Helping others, working while being immersed in another culture for the purpose of learning, personal development, exchanging, discovering, sharing your knowledge…

Many are the reasons that motivate young people to seek humanitarian jobs and volunteer with humanitarian missions abroad. And, honestly, there are probably as many reasons for going than there are benefits for simply leaving. Humanitarian jobs and volunteer missions open the horizons of those that partake in them. And, as a little bonus, it adds value to their C.V.


Learn a New Language to Prepare Yourself For a Humanitarian Mission Abroad

Additionally, the benefits of humanitarian missions start before even leaving. You learn to get organized, plan for your departure, free yourself, and sometimes, you learn a new language in order to be comfortable once you arrive there.

Here are a few tips on how to learn a new language before leaving for a humanitarian mission.

Any project needs organizing

Any trip needs preparation beforehand. Properly organizing your trip for a humanitarian mission abroad requires you to think about and to initiate the process for obtaining a VISA, possibly registering at an embassy, getting vaccinated, the financial aspect of the trip (because most humanitarian missions aren’t paid), etc. Many associations offer to assist you in these procedures.

The need to learn a new language to go on a humanitarian mission


Another way to prepare for your humanitarian mission is to learn the language of the host country.

Why do you say? To easily integrate into a team, to work with another culture with ease, to shorten your learning curve, for the cultural exchange and to enrich your life experiences… Learning the language spoken in the host country, before even leaving is your first step.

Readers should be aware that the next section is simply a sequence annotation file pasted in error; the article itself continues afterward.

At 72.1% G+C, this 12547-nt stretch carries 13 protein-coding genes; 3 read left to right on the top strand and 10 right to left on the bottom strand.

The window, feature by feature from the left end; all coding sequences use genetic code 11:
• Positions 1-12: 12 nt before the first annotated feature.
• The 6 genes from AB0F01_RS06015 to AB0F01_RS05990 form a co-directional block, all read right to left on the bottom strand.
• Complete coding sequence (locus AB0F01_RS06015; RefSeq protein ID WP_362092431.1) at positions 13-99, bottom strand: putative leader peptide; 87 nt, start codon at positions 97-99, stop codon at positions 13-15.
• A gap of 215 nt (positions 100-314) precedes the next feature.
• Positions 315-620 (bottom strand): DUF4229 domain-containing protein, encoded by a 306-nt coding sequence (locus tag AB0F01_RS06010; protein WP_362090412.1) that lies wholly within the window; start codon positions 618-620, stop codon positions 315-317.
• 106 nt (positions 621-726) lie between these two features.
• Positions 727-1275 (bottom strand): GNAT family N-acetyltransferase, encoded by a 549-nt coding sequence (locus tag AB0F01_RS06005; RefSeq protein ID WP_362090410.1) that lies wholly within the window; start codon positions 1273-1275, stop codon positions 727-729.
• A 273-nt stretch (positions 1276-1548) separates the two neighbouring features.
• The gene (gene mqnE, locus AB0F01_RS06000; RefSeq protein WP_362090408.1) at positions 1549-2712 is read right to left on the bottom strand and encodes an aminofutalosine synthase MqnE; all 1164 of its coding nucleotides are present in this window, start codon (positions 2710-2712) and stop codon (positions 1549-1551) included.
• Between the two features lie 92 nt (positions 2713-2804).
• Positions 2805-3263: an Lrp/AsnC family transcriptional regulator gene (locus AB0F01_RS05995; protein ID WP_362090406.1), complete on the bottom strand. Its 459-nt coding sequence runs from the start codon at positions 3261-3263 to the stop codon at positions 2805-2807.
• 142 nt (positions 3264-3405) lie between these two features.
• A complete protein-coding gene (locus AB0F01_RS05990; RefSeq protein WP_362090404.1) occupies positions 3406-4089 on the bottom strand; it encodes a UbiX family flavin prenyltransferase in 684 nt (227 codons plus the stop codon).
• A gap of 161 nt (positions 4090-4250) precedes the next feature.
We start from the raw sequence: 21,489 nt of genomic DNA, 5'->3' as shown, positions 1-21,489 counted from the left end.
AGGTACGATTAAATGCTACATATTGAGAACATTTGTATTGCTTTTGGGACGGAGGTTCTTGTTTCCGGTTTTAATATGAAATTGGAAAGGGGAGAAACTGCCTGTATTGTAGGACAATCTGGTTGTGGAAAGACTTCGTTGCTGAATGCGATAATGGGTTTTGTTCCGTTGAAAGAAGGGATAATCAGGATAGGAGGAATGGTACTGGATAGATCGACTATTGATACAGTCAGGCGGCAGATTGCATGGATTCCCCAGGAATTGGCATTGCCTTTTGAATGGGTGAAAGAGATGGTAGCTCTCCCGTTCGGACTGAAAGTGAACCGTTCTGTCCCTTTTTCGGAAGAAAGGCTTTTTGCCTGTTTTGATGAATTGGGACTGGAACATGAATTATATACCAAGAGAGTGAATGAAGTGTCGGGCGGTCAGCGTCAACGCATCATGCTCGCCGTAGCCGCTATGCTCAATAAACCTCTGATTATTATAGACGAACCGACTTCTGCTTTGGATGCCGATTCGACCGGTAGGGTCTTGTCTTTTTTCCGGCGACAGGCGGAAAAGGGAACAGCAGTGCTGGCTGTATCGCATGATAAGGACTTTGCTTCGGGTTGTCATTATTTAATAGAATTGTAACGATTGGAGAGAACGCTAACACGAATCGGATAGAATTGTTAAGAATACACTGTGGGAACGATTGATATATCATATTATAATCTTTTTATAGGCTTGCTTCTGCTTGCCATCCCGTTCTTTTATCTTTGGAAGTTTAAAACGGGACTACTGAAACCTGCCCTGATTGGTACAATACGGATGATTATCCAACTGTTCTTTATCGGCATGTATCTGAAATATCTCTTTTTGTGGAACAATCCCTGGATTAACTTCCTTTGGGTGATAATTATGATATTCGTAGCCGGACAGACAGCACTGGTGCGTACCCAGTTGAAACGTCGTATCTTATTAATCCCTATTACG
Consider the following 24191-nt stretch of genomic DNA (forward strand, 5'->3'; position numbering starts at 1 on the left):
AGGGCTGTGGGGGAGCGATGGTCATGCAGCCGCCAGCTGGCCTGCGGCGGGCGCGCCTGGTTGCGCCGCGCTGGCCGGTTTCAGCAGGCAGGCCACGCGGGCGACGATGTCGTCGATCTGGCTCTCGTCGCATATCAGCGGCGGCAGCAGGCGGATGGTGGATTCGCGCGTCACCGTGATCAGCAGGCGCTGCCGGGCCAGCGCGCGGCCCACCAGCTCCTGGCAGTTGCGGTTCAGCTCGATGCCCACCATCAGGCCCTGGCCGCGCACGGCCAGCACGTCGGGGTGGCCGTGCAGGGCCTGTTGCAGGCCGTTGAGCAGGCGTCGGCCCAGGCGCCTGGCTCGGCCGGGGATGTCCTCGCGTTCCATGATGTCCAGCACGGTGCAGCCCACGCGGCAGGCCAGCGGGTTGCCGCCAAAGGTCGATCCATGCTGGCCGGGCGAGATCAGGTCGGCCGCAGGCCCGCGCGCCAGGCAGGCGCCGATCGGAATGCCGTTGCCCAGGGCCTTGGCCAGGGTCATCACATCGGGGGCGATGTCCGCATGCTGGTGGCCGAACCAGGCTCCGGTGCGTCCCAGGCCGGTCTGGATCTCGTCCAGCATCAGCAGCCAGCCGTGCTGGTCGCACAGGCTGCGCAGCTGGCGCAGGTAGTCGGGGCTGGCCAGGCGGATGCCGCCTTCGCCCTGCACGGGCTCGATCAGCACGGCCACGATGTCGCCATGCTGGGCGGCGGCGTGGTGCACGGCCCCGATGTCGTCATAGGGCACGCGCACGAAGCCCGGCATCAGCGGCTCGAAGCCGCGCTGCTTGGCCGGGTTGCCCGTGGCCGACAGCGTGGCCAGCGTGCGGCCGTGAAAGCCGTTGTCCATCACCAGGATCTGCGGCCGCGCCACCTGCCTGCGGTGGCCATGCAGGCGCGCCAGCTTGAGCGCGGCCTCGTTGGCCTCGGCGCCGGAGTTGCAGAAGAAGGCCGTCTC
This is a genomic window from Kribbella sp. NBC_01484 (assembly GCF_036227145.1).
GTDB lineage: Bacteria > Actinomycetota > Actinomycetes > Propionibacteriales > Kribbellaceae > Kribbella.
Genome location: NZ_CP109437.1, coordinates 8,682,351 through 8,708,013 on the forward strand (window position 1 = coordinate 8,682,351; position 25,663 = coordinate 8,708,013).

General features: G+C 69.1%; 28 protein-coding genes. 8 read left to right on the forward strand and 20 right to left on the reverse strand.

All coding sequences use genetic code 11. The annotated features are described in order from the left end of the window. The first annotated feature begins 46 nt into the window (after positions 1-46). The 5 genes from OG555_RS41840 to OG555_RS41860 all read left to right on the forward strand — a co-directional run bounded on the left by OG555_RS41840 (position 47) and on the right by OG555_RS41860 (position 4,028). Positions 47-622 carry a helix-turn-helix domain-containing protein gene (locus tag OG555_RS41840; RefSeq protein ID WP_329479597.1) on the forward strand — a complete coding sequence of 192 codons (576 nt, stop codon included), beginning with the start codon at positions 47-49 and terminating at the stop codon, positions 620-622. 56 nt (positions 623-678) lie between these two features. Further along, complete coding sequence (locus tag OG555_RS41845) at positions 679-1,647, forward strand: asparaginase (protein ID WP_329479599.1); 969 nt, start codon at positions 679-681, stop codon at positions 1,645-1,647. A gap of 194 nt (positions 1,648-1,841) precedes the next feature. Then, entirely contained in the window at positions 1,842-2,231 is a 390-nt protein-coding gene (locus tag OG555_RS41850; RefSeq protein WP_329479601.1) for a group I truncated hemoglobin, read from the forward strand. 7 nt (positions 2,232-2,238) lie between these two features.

What Methods Should I Use to Learn a Language Before Going on a Humanitarian Mission?

Many young people envision going on a humanitarian mission abroad to learn a language or to perfect their French, Spanish, Portuguese or any other language. It is true that immersing yourself in a foreign country can help to learn a new language. However, nothing is stopping you from starting to learn before you leave. We’re not talking about arriving there with complete fluency of the language but to know, at the very least, basic vocabulary, forms of politeness, as well as some key words which will allow you to quickly progress once you arrive really is an advantage.

1.  Concentrate on The Most Useful Key Words And Expressions

The first method thus consists of concentrating on key words and expressions which will help you the most when you first arrive. Aside from basic forms of politeness, you can start by learning some vocabulary and expressions which are bound to be used when working in your future mission field. Actually, the words the MosaLingua apps offer are specifically selected for daily use.
At MosaLingua, our method is similar to the Pareto principle, which states that 80% of the effects are due to 20% of the causes. What does that have to do with languages? By learning 20% of a language, you’ll be able to get by 80% of the time.

How can you start? Good news! We’ve prepared some travel language phrasebooks with the 1,000 most useful words to get by. You can download them for free by filling out the form below:

2.  Review, Review, Review!